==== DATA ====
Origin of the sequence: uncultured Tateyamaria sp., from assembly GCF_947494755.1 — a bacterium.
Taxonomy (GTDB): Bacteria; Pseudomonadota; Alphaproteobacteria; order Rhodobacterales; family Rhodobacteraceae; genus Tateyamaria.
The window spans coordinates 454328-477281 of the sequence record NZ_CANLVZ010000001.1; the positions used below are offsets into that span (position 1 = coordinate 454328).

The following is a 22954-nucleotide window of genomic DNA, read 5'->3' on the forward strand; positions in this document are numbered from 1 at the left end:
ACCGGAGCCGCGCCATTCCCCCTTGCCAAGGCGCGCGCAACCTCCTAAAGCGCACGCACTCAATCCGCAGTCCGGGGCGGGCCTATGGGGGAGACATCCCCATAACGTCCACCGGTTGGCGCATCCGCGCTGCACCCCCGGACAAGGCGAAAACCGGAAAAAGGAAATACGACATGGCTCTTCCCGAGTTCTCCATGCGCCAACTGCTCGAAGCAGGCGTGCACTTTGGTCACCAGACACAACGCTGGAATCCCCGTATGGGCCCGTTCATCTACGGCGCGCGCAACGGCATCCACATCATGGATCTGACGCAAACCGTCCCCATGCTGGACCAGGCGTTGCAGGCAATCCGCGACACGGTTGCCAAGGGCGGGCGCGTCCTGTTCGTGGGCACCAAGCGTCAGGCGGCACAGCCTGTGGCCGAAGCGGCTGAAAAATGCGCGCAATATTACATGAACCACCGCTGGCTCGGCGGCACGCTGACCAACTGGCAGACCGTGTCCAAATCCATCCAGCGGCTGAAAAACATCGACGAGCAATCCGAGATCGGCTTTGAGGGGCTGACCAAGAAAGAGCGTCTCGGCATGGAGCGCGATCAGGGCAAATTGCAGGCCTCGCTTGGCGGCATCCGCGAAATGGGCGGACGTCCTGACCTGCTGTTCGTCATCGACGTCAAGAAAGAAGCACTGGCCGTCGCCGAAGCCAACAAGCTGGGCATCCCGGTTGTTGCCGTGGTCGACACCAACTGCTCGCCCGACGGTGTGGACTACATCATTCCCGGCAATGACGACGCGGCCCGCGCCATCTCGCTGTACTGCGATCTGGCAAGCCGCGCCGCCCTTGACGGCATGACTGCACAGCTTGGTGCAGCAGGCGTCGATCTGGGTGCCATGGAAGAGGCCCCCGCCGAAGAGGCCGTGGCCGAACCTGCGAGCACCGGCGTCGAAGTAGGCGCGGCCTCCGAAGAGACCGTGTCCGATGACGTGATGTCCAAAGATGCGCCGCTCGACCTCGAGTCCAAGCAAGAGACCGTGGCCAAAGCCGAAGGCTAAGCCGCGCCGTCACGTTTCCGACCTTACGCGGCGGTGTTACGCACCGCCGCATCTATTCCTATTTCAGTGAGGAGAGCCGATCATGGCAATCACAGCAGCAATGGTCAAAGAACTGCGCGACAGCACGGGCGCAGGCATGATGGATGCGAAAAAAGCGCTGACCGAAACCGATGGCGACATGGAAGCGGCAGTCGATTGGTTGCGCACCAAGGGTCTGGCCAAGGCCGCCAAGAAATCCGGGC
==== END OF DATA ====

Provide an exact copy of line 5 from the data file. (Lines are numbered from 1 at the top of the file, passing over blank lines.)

ACCGGAGCCGCGCCATTCCCCCTTGCCAAGGCGCGCGCAACCTCCTAAAGCGCACGCACTCAATCCGCAGTCCGGGGCGGGCCTATGGGGGAGACATCCCCATAACGTCCACCGGTTGGCGCATCCGCGCTGCACCCCCGGACAAGGCGAAAACCGGAAAAAGGAAATACGACATGGCTCTTCCCGAGTTCTCCATGCGCCAACTGCTCGAAGCAGGCGTGCACTTTGGTCACCAGACACAACGCTGGAATCCCCGTATGGGCCCGTTCATCTACGGCGCGCGCAACGGCATCCACATCATGGATCTGACGCAAACCGTCCCCATGCTGGACCAGGCGTTGCAGGCAATCCGCGACACGGTTGCCAAGGGCGGGCGCGTCCTGTTCGTGGGCACCAAGCGTCAGGCGGCACAGCCTGTGGCCGAAGCGGCTGAAAAATGCGCGCAATATTACATGAACCACCGCTGGCTCGGCGGCACGCTGACCAACTGGCAGACCGTGTCCAAATCCATCCAGCGGCTGAAAAACATCGACGAGCAATCCGAGATCGGCTTTGAGGGGCTGACCAAGAAAGAGCGTCTCGGCATGGAGCGCGATCAGGGCAAATTGCAGGCCTCGCTTGGCGGCATCCGCGAAATGGGCGGACGTCCTGACCTGCTGTTCGTCATCGACGTCAAGAAAGAAGCACTGGCCGTCGCCGAAGCCAACAAGCTGGGCATCCCGGTTGTTGCCGTGGTCGACACCAACTGCTCGCCCGACGGTGTGGACTACATCATTCCCGGCAATGACGACGCGGCCCGCGCCATCTCGCTGTACTGCGATCTGGCAAGCCGCGCCGCCCTTGACGGCATGACTGCACAGCTTGGTGCAGCAGGCGTCGATCTGGGTGCCATGGAAGAGGCCCCCGCCGAAGAGGCCGTGGCCGAACCTGCGAGCACCGGCGTCGAAGTAGGCGCGGCCTCCGAAGAGACCGTGTCCGATGACGTGATGTCCAAAGATGCGCCGCTCGACCTCGAGTCCAAGCAAGAGACCGTGGCCAAAGCCGAAGGCTAAGCCGCGCCGTCACGTTTCCGACCTTACGCGGCGGTGTTACGCACCGCCGCATCTATTCCTATTTCAGTGAGGAGAGCCGATCATGGCAATCACAGCAGCAATGGTCAAAGAACTGCGCGACAGCACGGGCGCAGGCATGATGGATGCGAAAAAAGCGCTGACCGAAACCGATGGCGACATGGAAGCGGCAGTCGATTGGTTGCGCACCAAGGGTCTGGCCAAGGCCGCCAAGAAATCCGGGC